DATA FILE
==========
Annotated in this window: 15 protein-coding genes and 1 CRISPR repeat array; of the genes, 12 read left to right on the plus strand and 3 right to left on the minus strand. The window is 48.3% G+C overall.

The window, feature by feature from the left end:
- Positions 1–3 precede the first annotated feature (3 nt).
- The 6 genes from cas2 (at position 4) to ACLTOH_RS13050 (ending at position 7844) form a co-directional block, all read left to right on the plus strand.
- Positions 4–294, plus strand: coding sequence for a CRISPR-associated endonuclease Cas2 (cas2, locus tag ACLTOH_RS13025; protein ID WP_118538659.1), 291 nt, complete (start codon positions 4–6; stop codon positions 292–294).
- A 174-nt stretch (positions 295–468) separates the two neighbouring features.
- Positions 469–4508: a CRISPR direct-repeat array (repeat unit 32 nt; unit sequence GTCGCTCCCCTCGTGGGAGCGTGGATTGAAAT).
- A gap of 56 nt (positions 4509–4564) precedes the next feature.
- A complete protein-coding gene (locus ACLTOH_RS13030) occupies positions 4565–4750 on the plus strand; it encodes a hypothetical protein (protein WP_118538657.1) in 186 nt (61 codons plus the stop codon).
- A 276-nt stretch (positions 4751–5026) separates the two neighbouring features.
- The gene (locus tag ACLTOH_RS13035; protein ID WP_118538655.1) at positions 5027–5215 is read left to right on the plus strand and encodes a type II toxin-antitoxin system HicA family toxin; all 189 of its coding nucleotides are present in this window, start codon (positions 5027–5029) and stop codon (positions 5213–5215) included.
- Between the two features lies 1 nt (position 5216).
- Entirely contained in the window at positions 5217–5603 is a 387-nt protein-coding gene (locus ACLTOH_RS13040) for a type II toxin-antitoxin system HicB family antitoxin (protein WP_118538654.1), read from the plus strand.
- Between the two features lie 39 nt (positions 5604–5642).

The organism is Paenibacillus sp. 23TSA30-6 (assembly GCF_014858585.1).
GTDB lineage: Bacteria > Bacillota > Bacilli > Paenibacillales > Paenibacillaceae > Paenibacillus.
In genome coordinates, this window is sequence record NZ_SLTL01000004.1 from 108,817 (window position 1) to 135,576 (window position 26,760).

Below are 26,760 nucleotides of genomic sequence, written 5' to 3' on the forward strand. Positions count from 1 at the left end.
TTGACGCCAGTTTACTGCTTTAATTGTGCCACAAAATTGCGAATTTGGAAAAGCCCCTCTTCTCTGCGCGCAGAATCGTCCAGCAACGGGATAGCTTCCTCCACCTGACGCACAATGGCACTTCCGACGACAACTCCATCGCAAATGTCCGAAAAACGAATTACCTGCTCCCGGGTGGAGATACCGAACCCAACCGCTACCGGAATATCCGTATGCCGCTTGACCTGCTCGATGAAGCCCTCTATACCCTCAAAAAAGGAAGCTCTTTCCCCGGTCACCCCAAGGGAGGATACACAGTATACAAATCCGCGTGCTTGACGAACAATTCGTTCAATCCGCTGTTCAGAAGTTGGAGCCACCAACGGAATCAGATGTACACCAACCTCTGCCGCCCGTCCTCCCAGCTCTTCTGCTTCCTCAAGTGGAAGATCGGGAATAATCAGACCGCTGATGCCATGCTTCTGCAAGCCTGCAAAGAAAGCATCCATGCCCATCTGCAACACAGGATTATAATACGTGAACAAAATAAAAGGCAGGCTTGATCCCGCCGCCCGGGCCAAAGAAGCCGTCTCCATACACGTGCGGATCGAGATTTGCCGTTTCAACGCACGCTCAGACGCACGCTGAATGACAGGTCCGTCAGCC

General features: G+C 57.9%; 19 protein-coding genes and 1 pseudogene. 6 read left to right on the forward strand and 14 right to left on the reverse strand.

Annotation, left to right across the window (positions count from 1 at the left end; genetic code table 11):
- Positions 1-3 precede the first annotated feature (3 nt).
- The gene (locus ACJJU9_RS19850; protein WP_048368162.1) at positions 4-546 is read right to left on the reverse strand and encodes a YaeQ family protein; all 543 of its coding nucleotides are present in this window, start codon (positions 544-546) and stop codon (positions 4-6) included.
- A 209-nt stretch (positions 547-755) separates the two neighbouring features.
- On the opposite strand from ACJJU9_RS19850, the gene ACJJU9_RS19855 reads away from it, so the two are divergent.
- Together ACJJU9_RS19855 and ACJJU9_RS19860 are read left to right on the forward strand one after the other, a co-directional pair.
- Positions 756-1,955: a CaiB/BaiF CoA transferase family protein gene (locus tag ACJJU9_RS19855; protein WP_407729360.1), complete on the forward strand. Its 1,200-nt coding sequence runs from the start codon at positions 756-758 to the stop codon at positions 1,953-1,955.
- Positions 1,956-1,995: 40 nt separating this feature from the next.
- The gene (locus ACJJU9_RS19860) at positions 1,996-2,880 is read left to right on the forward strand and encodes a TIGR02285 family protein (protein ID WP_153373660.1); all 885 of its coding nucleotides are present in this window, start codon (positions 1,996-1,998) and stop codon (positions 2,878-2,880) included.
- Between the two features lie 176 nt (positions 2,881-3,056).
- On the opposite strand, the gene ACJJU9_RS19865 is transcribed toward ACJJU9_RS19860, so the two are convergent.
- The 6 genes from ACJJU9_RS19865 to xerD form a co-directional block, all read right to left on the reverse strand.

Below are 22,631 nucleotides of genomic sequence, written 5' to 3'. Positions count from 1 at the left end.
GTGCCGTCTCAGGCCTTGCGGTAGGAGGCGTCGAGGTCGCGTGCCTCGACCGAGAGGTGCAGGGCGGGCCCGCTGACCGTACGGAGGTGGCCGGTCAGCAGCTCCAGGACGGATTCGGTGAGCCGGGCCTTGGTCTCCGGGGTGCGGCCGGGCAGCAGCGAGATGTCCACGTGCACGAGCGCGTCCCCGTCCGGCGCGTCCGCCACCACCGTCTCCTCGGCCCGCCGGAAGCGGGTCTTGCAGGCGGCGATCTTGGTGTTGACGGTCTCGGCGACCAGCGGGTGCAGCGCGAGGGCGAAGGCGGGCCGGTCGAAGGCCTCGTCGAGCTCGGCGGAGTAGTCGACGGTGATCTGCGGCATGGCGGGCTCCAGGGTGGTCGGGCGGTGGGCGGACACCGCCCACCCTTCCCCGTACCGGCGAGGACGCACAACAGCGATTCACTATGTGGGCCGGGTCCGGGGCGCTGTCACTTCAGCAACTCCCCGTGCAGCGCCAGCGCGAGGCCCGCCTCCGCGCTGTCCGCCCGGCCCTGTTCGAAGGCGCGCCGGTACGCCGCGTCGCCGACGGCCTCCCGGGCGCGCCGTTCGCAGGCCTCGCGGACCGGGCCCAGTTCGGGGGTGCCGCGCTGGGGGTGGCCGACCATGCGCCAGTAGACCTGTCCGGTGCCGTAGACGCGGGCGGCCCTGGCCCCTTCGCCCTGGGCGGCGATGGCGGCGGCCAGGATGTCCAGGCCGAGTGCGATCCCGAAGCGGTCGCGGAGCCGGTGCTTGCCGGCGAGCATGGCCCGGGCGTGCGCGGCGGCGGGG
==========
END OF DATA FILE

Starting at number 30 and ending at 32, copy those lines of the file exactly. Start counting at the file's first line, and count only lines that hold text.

- Between the two features lie 176 nt (positions 2,881-3,056).
- On the opposite strand, the gene ACJJU9_RS19865 is transcribed toward ACJJU9_RS19860, so the two are convergent.
- The 6 genes from ACJJU9_RS19865 to xerD form a co-directional block, all read right to left on the reverse strand.